Even with good STEM curriculum, teaching math concepts through integrated STEM investigations requires different materials and additional classroom support. Many STEM units require significant changes to “math-as-usual” instruction. They involve more active classrooms and different strategies to, for example, manage teams and materials.

Often extra pairs of hands are needed to help with some labor-intensive lessons. (This is a great opportunity to engage volunteers from your community, higher education community, and/or any STEM-related industries! But teachers often need support in securing and managing these volunteers.)

Teachers need to “go deep”

One last, but important consideration: teachers must often think more deeply about the mathematics involved in order to apply it to a STEM design challenge. They must be able to guide students as they design and test innovative solutions to the design challenges. STEM applications that bring relevance to grade level math are not the typical applications that math teachers are accustomed to – and more comfortable with – teaching.

Math teachers need time to prepare to use integrated STEM that brings both rigor and relevance to math content. They need quality and targeted professional development related to “what, why, and how” of integrating STEM in support of mathematics.

Math teachers: keys to STEM success

I firmly believe that using truly integrated STEM with our students can support the learning of meaningful mathematics and showcase both the beauty and practicality of math in the world around them. Our math teachers are in a prime position to be a positive influence on both our middle grades students’ attitudes toward mathematics and their interest in pursuing STEM careers.

The bottom line is: given quality STEM curriculum, and the needed resources and support, our math teachers themselves can prove to be a key and powerful resource in producing graduates eager and able to pursue STEM careers.

I look forward to sharing in a later post some ideas for what mathematics is particularly well-suited for STEM projects.


• President’s Council of Advisors on Science and Technology (PCAST). (2010). Prepare and Inspire: K-12 Science, Technology, Engineering, and Math (STEM) Education for America’s Future. Downloaded from www.whitehousegov/ostp/pcast

• President’s Council of Advisors on Science and Technology (PCAST). (2012). Engage to excel: Producing one million additional college graduates with degrees in Science, Technology, Engineering, and Mathematics. Downloaded from www.whitehousegov/ostp/pcast

• Sadler, Phillip. M., and Tai, Robert (2007). Two high school pillars supporting college science. Science 317 (5837), 457-458.

Dr. Susan Pruet is President of STEMWorks LLC and served as principal investigator for the Mobile Area Education Foundation for 13 years, during which time she led a multimillion-dollar NSF grant to develop STEM curriculum for the middle grades. She enjoys using her expertise to work with districts in developing STEM and Leadership Development programs. Contact her at

Anne Jolly

Anne Jolly began her career as a lab scientist, caught the science teaching bug and was recognized as an Alabama Teacher of the Year during her long career as a middle grades science teacher. From 2007-2014 Anne was part of an NSF-funded team that developed middle grades STEM curriculum modules and teacher PD. In 2020-2021 Anne teamed with Flight Works Alabama to develop a workforce-friendly middle school curriculum and is now working on an elementary version. Her book STEM By Design: Strategies & Activities for Grades 4-8 is published by Routledge/EOE in partnership with MiddleWeb.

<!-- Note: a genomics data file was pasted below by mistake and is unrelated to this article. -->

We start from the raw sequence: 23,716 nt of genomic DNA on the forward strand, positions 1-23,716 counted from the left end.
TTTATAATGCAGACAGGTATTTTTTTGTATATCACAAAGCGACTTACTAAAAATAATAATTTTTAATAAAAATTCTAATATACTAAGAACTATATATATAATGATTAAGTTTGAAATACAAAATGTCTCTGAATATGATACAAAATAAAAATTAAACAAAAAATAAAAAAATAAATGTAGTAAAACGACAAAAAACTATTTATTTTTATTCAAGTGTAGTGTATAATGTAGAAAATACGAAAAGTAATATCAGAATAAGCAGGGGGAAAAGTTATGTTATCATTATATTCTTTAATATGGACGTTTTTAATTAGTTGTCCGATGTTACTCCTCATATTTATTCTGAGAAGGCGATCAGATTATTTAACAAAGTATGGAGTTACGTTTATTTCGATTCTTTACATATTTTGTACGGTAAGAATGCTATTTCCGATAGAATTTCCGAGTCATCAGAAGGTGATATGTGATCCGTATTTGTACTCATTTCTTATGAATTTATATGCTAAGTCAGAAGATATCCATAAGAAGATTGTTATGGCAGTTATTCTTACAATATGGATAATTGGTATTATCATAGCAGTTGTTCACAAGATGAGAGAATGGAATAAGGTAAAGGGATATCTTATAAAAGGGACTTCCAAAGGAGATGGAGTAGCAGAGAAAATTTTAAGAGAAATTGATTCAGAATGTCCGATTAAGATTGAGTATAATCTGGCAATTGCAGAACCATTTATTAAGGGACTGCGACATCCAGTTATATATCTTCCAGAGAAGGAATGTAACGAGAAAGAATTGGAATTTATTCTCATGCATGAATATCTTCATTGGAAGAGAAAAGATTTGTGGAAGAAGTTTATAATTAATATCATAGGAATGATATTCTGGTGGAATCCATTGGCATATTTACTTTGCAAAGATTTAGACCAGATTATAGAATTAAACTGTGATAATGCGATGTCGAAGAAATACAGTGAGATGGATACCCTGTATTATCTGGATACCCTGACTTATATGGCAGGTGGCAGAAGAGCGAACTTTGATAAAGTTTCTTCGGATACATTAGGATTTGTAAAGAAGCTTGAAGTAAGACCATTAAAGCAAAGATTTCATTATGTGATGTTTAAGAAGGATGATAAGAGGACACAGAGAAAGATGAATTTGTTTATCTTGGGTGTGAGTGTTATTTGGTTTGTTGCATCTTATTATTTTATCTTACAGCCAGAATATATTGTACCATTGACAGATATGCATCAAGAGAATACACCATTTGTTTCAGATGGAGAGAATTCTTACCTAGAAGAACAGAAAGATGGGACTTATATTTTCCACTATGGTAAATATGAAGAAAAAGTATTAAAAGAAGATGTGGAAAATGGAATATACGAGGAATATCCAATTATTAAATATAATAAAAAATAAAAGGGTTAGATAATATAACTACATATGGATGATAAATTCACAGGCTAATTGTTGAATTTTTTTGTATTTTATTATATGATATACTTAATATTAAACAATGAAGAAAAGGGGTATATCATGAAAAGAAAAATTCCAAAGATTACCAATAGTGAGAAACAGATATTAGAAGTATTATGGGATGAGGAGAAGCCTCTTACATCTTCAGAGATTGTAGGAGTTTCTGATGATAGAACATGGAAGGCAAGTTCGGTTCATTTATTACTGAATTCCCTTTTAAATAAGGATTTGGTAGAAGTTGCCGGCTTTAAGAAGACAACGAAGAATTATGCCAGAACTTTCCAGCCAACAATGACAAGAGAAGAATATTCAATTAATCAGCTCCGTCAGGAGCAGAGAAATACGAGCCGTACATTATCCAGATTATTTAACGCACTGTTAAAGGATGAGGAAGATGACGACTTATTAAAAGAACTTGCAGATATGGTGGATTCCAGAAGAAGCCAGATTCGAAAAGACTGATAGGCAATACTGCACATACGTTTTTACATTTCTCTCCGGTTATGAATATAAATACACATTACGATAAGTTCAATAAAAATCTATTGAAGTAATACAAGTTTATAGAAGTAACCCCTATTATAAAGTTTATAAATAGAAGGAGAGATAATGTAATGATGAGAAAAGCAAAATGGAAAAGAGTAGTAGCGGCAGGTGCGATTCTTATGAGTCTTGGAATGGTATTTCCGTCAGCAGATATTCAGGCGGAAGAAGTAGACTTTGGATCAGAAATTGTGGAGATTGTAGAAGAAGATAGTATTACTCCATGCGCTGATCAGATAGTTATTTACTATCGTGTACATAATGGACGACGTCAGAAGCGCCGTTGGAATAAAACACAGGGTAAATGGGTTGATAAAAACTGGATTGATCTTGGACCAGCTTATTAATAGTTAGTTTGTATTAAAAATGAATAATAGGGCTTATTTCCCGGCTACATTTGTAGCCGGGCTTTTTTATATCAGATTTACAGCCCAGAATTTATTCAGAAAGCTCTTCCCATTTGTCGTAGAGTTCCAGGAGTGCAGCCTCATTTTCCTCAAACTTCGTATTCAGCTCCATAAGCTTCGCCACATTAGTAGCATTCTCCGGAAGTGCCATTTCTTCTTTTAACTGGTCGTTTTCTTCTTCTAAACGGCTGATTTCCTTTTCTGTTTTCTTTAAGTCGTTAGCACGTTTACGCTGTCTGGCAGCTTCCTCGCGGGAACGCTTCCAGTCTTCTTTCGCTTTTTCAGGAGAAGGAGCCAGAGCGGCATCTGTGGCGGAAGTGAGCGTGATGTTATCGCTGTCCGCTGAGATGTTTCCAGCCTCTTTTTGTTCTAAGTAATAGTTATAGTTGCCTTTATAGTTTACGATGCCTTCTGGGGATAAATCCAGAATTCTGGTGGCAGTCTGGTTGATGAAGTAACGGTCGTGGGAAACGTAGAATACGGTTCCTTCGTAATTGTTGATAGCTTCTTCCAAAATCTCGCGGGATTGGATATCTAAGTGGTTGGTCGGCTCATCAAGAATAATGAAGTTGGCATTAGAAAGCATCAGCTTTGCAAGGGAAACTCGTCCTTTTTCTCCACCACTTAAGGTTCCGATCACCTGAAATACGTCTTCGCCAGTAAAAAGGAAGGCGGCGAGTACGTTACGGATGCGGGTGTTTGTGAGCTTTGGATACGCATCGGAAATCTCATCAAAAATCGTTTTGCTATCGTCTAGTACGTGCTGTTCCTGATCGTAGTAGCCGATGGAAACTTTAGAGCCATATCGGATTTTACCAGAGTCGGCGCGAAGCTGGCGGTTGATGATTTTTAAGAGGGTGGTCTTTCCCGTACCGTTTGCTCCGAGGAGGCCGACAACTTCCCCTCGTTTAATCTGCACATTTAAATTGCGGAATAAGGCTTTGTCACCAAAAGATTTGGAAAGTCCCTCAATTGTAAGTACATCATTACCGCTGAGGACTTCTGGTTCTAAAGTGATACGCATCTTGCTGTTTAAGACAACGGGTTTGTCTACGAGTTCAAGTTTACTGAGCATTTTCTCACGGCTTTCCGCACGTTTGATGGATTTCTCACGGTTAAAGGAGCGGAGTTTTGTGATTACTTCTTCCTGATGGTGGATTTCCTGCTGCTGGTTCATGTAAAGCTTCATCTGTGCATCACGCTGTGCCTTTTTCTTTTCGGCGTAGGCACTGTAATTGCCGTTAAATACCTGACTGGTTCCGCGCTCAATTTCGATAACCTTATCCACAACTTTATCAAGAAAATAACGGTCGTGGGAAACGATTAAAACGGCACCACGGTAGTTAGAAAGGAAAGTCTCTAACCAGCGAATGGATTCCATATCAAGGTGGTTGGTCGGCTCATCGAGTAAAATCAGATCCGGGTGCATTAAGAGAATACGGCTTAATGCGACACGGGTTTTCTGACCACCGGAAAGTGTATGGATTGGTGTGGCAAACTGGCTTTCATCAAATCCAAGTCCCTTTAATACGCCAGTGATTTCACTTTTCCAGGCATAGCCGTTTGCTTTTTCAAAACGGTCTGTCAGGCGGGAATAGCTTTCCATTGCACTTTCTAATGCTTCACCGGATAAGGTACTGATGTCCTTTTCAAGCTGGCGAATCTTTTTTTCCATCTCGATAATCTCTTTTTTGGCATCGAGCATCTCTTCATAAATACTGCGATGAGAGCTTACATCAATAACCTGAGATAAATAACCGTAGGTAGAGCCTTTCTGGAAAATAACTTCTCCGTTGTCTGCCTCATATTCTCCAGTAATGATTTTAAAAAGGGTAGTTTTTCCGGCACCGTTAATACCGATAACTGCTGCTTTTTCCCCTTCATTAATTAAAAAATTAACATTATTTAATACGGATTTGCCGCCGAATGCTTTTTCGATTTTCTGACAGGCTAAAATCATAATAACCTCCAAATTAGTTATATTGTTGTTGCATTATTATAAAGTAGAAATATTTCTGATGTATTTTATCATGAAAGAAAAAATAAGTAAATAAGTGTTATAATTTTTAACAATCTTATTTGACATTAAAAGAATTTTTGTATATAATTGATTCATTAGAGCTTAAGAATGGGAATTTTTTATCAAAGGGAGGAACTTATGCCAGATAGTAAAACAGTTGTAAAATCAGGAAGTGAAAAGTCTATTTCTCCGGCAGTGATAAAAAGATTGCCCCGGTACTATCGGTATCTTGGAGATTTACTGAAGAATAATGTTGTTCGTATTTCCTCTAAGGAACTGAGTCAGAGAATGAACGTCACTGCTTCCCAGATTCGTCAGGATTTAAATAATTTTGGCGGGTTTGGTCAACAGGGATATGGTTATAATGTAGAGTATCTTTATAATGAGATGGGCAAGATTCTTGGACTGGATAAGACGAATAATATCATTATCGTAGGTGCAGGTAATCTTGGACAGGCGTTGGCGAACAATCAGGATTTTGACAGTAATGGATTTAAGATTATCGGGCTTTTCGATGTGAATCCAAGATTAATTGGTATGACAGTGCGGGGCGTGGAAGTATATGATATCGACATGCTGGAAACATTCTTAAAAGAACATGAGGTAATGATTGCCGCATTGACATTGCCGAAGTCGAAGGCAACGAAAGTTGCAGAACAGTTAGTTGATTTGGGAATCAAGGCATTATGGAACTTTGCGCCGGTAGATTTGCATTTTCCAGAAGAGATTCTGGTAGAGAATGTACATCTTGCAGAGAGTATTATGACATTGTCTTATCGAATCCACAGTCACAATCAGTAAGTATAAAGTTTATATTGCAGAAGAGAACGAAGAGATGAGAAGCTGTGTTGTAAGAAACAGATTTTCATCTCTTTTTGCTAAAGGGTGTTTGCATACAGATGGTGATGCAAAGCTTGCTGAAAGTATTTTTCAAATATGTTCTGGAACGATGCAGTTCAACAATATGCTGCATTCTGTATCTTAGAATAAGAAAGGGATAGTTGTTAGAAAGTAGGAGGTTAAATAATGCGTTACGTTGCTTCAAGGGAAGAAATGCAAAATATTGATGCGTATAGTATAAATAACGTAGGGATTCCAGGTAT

3 Responses

  1. Bart Smoot says:

    Incredible short-sightedness while using the term “integrated” and “STEM” without even mentioning the complete and utter failure of supposed “real teachers” (core teachers) who have never once stepped outside their realm to see a high-functioning CTE program deliver STEM concepts via Career and Technical Education classes such as Technology Education, Business Education, or Engineering and Design classes.

    Having been in the CTE lab over two decades, I have only had two math teachers and one science teacher even bother to venture down to my end of the hallway since I am but a “preparation time” for them. If you really want “Integration” how about putting a class whose sole purpose is design and problem-solving directly in the core schedule so students can actually learn by doing instead of struggling to connect the dots of a Common Core segmented world.

    Shame, shame SHAME on educators who who live inside their own little curriculum space to the detriment of their own self-interests! One would only need look to bridge/tower design, windmill structures, mag-lev or CO2 prototype and modeling to see fine examples of proportional reasoning and statistical variance. Get out of the classroom during your prep period and go meet your peers! New friends may help you bring more to the STEM table!

  2. ajollygal says:

    Hi, Bart – I can sense your frustration. Check out my February CTE post – Where Career Tech Meets STEM Education (

    You’re certainly right about the great fit between CTE and STEM. The CTE teachers could take the initiative in setting up a meeting with the science and math teachers and explaining how their work fits with the STEM program and (hopefully) with the current science and math objectives which those teachers must be careful to teach. Or at least, host a discussion about how this might work for teaching STEM.

    Teacher collaboration is really necessary to prepare students well for any field, and for the STEM field in particular. CTE is a big “plus” toward accomplishing that in schools where it’s offered.

    Thanks for raising our awareness of the need for this.

  3. Brian Clair says:

    I understand that science applications become a foundation for competitive learning. I like how you mentioned that Integrated STEM can help students have a more in-depth view of their role in the world. Today’s students are tomorrow’s pioneers. Occupations in STEM-related professions are probably the quickest developing and best paid of the 21st century, and they frequently have the best potential for work development. The most ideal approach to guarantee future achievement and life span is to ensure that the students are well versed in these subjects.